“Is this not Joseph’s son, the blue-collar worker?” More from Tom Nelson at Redeeming Work (Twin Cities)

Tom Nelson, pastor of metro Kansas City’s Christ Community Church and author of Work Matters: Connecting Sunday Worship to Monday Workhad plenty to tell us as we munched oversize muffins about what’s going on in Genesis 2. And it’s not, he said, what we commonly think of.

Tom argued that Genesis 2 is a story about how humans fit in as image bearers with the work of God in the world. So often preachers go right to the topic of marriage when they discuss the creation of Eve. True, the Hebrew word parah which we met in my previous post means both productivity and procreativity.

But as the Hebrew of chapter 2 unfolds–as we get used to hearing the refrain from God “good, good, good,” then “exceedingly good”–suddenly something is not good. Dissonance. “It is NOT good that man should be alone. I will make a helper fit for him.”

We often jump to the the end of the chapter. But the question for the listener should be: “A helper for WHAT?” God already created the animals before Adam, but they don’t cut it, because of the job description in 2:15 – an ox can plow, but image bearers are needed. The word “helper” (ezer) is a good word here – not a second-class assistant. When we help, we help to DO something, to accomplish a task.  God creates humans male and female to be productive (and procreative) TOGETHER.

Seen in that light, Genesis 2 highlights collective collaboration. Tom commented that many single people say when they hear this: Finally someone is telling me that my life is valuable, even without marriage! The purpose of all humanity–married or single, with children or without: cultivating and keeping creation.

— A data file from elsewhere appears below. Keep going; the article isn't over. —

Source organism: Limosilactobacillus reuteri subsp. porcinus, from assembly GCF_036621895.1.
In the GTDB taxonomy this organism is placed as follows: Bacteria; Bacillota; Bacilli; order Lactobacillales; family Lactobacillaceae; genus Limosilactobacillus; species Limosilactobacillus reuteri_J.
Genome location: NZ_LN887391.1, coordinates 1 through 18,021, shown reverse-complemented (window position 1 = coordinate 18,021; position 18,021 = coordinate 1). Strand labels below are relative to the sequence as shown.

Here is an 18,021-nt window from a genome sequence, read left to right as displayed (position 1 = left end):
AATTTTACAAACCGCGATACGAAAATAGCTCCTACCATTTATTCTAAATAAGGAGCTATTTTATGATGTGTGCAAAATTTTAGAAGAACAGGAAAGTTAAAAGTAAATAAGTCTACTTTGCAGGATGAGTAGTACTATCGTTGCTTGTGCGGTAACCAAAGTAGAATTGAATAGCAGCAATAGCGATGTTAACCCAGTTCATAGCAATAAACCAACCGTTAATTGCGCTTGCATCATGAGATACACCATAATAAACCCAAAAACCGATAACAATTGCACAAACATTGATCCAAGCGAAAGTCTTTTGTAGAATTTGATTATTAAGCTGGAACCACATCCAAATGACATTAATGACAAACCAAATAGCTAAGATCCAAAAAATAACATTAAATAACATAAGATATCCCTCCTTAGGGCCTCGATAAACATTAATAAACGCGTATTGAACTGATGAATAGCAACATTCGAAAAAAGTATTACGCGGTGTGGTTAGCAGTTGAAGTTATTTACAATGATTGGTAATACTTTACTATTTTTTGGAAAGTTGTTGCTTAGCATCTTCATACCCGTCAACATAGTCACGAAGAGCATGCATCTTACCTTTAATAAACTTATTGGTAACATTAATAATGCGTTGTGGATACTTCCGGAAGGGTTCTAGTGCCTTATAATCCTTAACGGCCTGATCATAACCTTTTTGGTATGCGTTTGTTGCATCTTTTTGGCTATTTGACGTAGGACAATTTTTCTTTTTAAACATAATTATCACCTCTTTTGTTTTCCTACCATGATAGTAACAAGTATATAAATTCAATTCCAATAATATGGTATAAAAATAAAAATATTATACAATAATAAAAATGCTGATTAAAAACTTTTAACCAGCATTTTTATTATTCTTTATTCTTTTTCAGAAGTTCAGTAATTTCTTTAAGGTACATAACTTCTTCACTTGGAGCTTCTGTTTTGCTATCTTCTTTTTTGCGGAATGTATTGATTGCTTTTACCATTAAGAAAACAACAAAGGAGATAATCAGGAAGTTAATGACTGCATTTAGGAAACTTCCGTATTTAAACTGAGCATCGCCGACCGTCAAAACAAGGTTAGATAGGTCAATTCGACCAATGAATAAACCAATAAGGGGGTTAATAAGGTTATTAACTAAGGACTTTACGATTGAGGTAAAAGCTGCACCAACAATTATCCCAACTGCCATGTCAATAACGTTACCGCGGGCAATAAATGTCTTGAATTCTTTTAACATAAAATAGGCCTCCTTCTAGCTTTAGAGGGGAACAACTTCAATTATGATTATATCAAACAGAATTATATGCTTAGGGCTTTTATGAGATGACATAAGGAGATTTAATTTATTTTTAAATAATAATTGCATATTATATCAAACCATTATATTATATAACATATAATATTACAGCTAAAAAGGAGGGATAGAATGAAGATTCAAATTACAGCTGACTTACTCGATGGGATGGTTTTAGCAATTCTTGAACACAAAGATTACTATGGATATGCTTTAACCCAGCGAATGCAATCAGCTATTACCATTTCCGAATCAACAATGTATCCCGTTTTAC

But further on in Genesis 3, there a disintegration. Parah is destroyed or hindered. Pain comes: the pain of birth, thorns and thistles on the parah of creativity.  Yet there is still a prophecy: Noach, the comfort- bringer, will relieve the toil of our hands.

Tom gave a shout-out here to our friends at the Theology of Work Project, who have done an outstanding job publishing excellent scholarship from Genesis to Revelation showing how work is a central thread throughout the Bible. You can read more on their website–and soon, in a print commentary they are releasing in October.  It’s all THERE, Tom reminded us, and we’re just now rediscovering it.

One thing we miss, Tom said, are the hidden years of Jesus. If souls are all that mattered in God’s story, Jesus would start at 12 – when he was clearly brilliant and ready.  But why did God send his son to spend age 12 to 30 in acarpentry shop? “Is this not the carpenter, the technon?” The word indicates an architect, a builder, a blue-collar worker. The Son of God before the worlds began spends the majority of his time redeeming creation in a carpentry shop!

This does not diminish the cross, Christ’s substitutionary atonement . . . but it shrinks and reduces his mission without the hidden years. Many have never heard this preached. Never thought those years mattered. What does it mean that Jesus was incarnate with holy sweat on his brow, dealing with difficult customers, with economic realities, without sin? We must hear thewhole story. Some people come out of their seats hearing that, Tom said. My welding, changing diapers, blue-collar work matters?

Tom showed us pictures from two 17th-c artists: first the Spanish artist Vasquez – Christ crucified.  This Spanish painter thought of the cross , then the resurrection – that should never be lost. It’s the heart of the gospel.

But a French painter, Latour, painted a second masterpiece – St Joseph the Carpenter.  Here a young Jesus helps his earthly father Joseph in the carpentry shop. What does this picture say about God’s work ?

So: Christ Community has been hearing a new story about who humans are as workers before God. What else have they been doing to change the culture of their church? That’s where will end up this series of posts on Tom’s talk….perhaps with some ideas that reverberate into your own context as well.

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About Chris Armstrong

Dr. Chris Armstrong is a professor of church history, author of Patron Saints for Postmoderns (IVP, 2009) and Medieval Wisdom: An Exploration with C S Lewis (Baker Academic, forthcoming), and founding director of the new Institute for Faith and Vocation at Wheaton College, Wheaton, IL. Chris believes the reason Protestant evangelicals find ourselves urgently needing to have a conversation about "integrating faith and work" is that we have divorced our faith from our material and social lives.


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